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The Cooper SE is a little, manoeuvrable vehicle that packs a lot of personality while maintaining brisk performance, but it isn’t quite as tiny as the original Minis. When you combine it with an electric vehicle’s improved torque delivery, the automobile will eagerly dart about like a Pikachu from Pokémon.

Mini representatives are keen to mention how the vehicle handles like a “go-kart,” and they have a point.

The Cooper’s performance is responsive and never seems like it will be too much of a hassle, maybe more so than ever before owing to an electric engine. Although the car’s 7-second sprint from 0 to 60 mph won’t get anybody hot under the collar, its ability to swerve into traffic jams or curves is impressive. Its torque is also readily accessible.

The Cooper SE seldom goes off course, and how this landing relies on the driver. Others will be content that the vehicle keeps inside its boundaries while thrill-seekers may crave a bit loose-wheel squirreliness.

The Cooper SE has four built-in driving modes. The EV’s default “Mid” mode strikes a compromise between efficiency and engagement, giving power when a heavy foot is applied to the throttle while preserving as much battery life as possible otherwise. “Green+” performs this while also turning off some of the creature comforts for maximum power-saving, while “Green” does this while also limiting available acceleration energy and softening the pedal’s input. “Sport” increases the throttle sensitivity while providing the maximum amount of power, naturally at the price of battery life.

All of this is to imply that while employing these modes, your mileage may very well vary. Each one significantly alters the car’s dynamics. Additionally, there are always two levels of regenerative braking in use. The Cooper SE begins in a more aggressive mode by default that enables one-pedal operation, but it may be changed to a less efficient and more natural mode.

These types of modes are often available, but the Mini’s limited range of around 100 miles has a significant impact on the driving experience. This little range makes it simple to find oneself making adjustments again and over.

Also Read: Lucid launches new EV performance brand with a three-motor $249,000 sedan

This is how an average travel looks like: You aim to cruise in Green mode as often as you can, sometimes switching to Mid when traffic builds up, since no matter what mileage estimate the Mini shows in Mid, it will always be a more appealing and calming one in Green. Because that means even a little moment of whimsy costs a precious amount of the decreasing charge, sport is constantly there in the background as a highly indulgent indulgence. In the meanwhile, adjusting the regen switch is usual to balance comfort with extending the mileage.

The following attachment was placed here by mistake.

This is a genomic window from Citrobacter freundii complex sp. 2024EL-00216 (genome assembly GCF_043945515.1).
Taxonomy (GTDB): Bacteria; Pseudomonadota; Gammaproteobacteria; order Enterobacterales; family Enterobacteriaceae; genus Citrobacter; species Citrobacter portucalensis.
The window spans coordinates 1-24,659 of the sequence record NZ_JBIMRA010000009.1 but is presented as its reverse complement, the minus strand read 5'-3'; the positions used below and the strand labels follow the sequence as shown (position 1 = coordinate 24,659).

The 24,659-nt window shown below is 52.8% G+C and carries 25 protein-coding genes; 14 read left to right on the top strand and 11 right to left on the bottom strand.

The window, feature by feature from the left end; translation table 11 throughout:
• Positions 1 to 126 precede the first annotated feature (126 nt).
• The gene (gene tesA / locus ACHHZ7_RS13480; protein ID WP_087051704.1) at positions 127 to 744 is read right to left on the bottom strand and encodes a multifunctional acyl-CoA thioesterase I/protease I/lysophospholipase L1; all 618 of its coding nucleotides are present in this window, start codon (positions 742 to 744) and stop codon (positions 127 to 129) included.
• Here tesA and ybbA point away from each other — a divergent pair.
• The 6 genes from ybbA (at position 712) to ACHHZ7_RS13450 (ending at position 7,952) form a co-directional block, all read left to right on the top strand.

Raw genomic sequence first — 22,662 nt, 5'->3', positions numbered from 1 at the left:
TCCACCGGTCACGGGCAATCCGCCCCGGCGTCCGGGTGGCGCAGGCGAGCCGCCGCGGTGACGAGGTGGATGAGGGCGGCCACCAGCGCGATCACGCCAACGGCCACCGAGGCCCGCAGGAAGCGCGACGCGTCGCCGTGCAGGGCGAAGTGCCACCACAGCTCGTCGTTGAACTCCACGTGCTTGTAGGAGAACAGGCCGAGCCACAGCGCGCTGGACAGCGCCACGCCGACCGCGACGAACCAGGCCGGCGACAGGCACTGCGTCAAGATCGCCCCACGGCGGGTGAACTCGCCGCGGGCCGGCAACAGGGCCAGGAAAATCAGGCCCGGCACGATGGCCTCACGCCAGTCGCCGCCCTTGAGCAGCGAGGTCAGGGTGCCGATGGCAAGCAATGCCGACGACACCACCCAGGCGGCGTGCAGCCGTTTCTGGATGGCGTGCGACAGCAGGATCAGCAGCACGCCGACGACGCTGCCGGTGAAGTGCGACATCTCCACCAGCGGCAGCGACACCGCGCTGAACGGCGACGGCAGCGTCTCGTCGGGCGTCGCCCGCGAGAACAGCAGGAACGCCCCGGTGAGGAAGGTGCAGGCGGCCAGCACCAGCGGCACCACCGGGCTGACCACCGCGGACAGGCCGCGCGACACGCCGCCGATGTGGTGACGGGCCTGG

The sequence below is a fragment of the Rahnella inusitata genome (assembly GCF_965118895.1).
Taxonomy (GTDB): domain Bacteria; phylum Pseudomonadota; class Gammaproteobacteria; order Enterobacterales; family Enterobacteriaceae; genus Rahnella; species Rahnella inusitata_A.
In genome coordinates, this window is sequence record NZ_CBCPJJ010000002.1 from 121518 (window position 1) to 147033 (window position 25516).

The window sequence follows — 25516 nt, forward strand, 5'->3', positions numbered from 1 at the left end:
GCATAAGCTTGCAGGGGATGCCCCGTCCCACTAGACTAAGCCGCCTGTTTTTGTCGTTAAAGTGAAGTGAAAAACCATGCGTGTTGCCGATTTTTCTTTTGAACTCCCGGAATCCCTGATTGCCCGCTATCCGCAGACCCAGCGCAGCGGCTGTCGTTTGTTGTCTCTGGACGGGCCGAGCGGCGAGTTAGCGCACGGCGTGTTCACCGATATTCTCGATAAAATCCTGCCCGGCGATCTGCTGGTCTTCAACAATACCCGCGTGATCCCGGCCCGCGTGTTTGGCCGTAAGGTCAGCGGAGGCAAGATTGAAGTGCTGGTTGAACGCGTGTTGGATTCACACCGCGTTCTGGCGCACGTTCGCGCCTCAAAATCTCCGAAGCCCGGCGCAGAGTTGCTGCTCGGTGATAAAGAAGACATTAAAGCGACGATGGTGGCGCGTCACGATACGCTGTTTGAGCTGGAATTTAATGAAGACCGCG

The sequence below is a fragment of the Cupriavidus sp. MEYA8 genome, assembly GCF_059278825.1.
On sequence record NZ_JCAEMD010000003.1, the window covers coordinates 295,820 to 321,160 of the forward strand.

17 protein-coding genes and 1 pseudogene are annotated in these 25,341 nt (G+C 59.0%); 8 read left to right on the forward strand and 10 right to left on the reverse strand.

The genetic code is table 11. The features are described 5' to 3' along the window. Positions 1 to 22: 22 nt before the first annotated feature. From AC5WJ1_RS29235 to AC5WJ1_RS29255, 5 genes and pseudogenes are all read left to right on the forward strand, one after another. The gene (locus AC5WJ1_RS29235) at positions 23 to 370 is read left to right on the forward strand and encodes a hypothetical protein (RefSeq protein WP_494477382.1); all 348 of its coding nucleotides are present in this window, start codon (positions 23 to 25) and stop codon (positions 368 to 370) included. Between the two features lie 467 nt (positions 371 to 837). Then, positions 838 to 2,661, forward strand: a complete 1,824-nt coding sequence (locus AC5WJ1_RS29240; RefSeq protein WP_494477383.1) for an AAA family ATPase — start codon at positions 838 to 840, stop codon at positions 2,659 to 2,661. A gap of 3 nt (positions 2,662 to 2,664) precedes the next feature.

Although it is true that most people don’t drive more than 100 miles a day, even with a reliable home charging system, the fear of running out of gas reduces the enjoyment of the vehicle.

The future

We have a general notion of what Mini has in mind for EV development going forward and are aware that Mini’s parent firm BMW intends to make Mini entirely electric by 2030.

Patrick McKenna, Department Head for Mini Product Planning, provided TechCrunch with some explanation as to why efforts seem to be burning slowly toward a deadline that is drawing near.

The mechanics of the transition are still being worked out, but strategic flexibility—the ability to continue selling internal combustion and battery electric vehicles—is what we’ll be concentrating on in the coming years, McKenna told TechCrunch.

The internal combustion F56 hardtop and the [Cooper SE] use the same assembly line, said McKenna. We can construct the autos close to one other thanks to [this flexibility].

It makes sense from a production perspective to be able to fulfil two distinct client types, but this approach is intrinsically constrained. The biggest problem with the Cooper SE can’t be fixed physically until there are improvements made to the battery’s efficiency. It’s uncertain if this will occur anytime soon given that the engine was taken from the now-discontinued BMW i3.

There are many things to like about the Cooper SE, particularly if you enjoy Mini’s whimsical aesthetic. Even if you’re not, you can’t deny how effectively the company manages to keep its vehicles continuously enjoyable to drive.

However, the conversion of the current vehicle to an electric vehicle and its modest range make it difficult to market, especially at a time when stylish BEVs with sufficient battery life are more common than they were even a few years ago. Although Mini has an all-electric future in front of it, its current efforts seem a little behind the competition. Mini is a brand that significantly draws inspiration from its history to inspire its look.